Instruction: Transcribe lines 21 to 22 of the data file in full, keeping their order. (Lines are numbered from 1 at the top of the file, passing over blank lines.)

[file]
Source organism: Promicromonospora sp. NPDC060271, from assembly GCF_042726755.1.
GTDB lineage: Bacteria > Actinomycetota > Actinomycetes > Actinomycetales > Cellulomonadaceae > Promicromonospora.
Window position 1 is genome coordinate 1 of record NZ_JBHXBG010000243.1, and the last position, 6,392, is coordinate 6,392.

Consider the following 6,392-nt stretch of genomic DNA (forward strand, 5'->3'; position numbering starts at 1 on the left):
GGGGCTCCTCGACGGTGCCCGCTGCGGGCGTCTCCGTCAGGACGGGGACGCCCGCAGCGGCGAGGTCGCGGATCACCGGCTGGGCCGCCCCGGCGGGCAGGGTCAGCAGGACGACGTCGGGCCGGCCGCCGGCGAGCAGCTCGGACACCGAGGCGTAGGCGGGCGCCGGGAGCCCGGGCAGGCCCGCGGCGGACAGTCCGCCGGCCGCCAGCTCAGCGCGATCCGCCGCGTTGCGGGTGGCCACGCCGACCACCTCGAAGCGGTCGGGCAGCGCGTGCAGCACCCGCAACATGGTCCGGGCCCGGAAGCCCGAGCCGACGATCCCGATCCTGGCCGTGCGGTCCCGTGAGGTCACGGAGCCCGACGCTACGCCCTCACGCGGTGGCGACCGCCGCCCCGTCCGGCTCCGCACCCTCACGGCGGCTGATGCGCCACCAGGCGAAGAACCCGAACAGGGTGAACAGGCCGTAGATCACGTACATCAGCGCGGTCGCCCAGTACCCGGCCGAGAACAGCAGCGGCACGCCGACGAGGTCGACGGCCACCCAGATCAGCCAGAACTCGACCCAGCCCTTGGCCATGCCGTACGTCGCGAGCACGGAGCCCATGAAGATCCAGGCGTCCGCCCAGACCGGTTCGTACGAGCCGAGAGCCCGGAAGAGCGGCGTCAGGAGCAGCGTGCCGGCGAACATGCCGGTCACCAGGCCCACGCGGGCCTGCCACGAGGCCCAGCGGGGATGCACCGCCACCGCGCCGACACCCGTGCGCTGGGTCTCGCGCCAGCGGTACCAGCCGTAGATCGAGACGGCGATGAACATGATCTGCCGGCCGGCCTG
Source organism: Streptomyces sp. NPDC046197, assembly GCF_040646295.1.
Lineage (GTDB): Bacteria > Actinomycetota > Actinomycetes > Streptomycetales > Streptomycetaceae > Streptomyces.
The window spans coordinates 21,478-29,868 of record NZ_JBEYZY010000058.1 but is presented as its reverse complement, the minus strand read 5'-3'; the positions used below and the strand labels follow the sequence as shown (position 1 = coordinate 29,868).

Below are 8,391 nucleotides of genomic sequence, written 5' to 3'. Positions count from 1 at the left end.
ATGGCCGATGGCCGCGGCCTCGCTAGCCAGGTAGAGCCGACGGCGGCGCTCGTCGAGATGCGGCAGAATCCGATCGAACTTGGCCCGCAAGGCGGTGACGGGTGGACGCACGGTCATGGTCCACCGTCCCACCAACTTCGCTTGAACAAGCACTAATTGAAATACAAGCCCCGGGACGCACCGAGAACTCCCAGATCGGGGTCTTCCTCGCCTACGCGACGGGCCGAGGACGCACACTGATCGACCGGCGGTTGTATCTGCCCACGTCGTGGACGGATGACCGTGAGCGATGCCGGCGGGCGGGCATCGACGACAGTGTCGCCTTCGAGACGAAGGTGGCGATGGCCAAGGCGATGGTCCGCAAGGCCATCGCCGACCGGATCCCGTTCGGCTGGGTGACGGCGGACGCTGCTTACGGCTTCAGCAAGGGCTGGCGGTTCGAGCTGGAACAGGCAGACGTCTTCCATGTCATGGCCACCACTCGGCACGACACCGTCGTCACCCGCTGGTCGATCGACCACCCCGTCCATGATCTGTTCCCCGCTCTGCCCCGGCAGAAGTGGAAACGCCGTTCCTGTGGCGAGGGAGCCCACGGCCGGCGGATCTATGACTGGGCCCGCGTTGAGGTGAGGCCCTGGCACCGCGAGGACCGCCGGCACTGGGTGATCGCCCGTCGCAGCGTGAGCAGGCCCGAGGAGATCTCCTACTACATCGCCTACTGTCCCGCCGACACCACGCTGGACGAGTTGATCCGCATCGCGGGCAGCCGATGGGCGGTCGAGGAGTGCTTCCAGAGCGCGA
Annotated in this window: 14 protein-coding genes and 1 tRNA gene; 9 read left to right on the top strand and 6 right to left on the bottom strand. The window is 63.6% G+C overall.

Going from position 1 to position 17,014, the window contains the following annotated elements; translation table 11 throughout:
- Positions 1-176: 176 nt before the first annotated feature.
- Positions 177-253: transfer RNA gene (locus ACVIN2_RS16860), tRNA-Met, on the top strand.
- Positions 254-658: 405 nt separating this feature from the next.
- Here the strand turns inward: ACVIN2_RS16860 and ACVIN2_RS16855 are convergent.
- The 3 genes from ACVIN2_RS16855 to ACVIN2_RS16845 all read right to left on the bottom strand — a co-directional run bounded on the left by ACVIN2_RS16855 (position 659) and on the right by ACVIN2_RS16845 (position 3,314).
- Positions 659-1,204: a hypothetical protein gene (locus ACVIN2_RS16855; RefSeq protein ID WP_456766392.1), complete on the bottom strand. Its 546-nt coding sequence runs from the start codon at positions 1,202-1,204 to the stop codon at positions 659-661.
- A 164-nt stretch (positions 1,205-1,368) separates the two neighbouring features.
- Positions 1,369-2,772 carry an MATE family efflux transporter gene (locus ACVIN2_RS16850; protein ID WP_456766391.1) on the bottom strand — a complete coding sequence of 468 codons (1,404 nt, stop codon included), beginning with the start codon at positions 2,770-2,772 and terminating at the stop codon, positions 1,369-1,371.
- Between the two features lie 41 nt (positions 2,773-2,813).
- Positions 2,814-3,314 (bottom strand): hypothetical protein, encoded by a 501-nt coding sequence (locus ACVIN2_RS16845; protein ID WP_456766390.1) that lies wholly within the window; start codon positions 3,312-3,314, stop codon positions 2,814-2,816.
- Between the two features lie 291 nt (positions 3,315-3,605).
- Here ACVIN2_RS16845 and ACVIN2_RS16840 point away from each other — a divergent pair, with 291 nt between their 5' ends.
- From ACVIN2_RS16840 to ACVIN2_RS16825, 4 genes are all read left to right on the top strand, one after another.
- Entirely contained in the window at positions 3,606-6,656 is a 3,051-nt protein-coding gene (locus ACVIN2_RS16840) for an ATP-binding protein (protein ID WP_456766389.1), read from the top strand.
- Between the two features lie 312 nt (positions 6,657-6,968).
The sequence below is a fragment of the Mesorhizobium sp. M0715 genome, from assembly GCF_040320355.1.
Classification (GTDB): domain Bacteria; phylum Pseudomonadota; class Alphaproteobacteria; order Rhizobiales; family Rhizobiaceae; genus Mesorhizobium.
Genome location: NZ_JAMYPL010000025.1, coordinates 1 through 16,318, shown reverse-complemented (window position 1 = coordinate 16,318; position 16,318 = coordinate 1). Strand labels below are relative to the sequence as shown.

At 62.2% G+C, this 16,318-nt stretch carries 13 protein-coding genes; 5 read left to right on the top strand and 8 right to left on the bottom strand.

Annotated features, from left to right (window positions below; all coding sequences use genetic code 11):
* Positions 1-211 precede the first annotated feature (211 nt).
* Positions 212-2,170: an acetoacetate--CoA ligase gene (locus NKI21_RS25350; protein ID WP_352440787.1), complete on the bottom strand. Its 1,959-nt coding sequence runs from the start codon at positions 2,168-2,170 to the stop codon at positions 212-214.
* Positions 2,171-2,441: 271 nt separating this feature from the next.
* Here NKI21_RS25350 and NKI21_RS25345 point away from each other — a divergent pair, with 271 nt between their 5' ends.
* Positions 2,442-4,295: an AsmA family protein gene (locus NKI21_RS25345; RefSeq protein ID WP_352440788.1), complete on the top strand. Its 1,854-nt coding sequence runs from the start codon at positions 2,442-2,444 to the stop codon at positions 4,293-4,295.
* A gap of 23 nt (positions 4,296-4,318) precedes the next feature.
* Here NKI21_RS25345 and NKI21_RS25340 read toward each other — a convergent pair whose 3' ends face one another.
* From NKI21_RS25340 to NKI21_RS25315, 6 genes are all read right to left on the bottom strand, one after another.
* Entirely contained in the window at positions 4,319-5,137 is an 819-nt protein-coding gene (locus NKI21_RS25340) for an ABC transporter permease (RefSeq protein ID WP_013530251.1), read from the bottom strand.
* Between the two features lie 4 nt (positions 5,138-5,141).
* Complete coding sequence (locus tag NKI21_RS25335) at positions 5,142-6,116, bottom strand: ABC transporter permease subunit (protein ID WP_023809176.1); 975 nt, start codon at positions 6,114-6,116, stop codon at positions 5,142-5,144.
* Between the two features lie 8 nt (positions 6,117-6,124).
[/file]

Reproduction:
- Between the two features lie 41 nt (positions 2,773-2,813).
- Positions 2,814-3,314 (bottom strand): hypothetical protein, encoded by a 501-nt coding sequence (locus ACVIN2_RS16845; protein ID WP_456766390.1) that lies wholly within the window; start codon positions 3,312-3,314, stop codon positions 2,814-2,816.